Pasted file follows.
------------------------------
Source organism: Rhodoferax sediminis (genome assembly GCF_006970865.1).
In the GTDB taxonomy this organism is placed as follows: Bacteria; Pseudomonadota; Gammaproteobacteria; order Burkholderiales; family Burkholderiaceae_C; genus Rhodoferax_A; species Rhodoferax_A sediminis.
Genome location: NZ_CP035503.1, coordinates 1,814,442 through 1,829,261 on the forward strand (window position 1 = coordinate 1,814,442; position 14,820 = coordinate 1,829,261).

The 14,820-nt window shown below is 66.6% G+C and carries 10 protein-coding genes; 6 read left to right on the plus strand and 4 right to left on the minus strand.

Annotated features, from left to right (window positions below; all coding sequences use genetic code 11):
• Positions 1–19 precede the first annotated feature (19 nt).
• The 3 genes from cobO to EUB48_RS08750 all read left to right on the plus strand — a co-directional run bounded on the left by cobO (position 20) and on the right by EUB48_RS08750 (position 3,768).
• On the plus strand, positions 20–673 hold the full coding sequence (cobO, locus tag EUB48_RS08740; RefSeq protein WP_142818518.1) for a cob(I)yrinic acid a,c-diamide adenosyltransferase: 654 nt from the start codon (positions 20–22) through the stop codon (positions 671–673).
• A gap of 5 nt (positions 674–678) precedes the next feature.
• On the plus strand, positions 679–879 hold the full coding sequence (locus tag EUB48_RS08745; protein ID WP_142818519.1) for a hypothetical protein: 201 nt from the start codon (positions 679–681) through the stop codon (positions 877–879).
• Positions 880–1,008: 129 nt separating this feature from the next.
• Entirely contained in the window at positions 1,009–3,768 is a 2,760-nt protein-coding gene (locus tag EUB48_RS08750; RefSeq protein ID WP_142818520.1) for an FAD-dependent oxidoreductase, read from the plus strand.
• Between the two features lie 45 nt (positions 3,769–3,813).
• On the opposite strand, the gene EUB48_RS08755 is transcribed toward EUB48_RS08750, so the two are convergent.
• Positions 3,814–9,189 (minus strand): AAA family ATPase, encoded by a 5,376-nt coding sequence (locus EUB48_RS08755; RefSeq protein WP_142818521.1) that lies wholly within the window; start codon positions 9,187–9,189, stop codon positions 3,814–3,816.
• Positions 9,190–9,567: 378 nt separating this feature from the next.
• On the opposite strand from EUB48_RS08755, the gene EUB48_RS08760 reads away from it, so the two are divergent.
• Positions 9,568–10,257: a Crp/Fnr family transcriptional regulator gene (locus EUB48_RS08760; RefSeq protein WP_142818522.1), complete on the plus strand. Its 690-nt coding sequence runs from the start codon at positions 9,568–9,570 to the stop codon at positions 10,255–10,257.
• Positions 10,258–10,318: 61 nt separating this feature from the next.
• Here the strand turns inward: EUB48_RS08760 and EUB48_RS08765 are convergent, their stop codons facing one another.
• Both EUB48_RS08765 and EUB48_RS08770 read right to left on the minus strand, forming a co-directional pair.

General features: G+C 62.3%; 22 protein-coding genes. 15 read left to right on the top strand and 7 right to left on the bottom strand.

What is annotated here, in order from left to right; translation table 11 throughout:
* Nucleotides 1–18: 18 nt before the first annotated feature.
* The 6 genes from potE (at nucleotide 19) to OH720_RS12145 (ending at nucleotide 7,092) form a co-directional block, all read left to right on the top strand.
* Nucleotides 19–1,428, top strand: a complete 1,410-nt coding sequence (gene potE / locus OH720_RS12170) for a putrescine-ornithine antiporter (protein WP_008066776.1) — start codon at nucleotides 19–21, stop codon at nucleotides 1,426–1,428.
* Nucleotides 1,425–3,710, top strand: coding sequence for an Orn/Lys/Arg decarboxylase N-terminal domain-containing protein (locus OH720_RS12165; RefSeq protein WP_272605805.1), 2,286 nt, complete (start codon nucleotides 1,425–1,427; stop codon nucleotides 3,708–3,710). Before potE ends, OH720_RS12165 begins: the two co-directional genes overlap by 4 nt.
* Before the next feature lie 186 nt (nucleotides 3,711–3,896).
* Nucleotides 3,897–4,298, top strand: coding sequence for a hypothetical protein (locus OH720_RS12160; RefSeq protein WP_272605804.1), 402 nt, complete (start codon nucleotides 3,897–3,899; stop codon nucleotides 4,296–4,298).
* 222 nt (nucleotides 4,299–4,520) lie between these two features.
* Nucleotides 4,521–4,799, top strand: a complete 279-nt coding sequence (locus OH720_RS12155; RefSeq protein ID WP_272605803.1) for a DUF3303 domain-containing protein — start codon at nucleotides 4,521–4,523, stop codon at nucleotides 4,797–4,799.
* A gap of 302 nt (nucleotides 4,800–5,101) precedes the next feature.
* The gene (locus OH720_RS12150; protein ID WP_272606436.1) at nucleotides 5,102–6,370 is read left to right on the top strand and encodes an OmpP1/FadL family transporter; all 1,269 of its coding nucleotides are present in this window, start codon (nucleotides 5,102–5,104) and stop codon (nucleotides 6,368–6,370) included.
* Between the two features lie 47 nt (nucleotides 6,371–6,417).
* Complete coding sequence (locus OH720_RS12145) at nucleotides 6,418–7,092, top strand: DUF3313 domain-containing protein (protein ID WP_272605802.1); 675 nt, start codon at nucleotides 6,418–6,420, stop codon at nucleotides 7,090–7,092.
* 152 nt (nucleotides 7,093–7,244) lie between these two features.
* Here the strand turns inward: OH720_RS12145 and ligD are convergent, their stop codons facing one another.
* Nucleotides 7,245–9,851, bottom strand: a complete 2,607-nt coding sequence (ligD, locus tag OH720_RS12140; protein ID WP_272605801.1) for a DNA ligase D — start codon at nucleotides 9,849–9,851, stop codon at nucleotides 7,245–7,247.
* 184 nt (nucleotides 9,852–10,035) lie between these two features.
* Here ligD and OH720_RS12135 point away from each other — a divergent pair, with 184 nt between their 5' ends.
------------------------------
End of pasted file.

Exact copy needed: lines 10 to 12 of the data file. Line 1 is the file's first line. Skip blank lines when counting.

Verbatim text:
• On the plus strand, positions 679–879 hold the full coding sequence (locus tag EUB48_RS08745; protein ID WP_142818519.1) for a hypothetical protein: 201 nt from the start codon (positions 679–681) through the stop codon (positions 877–879).
• Positions 880–1,008: 129 nt separating this feature from the next.
• Entirely contained in the window at positions 1,009–3,768 is a 2,760-nt protein-coding gene (locus tag EUB48_RS08750; RefSeq protein ID WP_142818520.1) for an FAD-dependent oxidoreductase, read from the plus strand.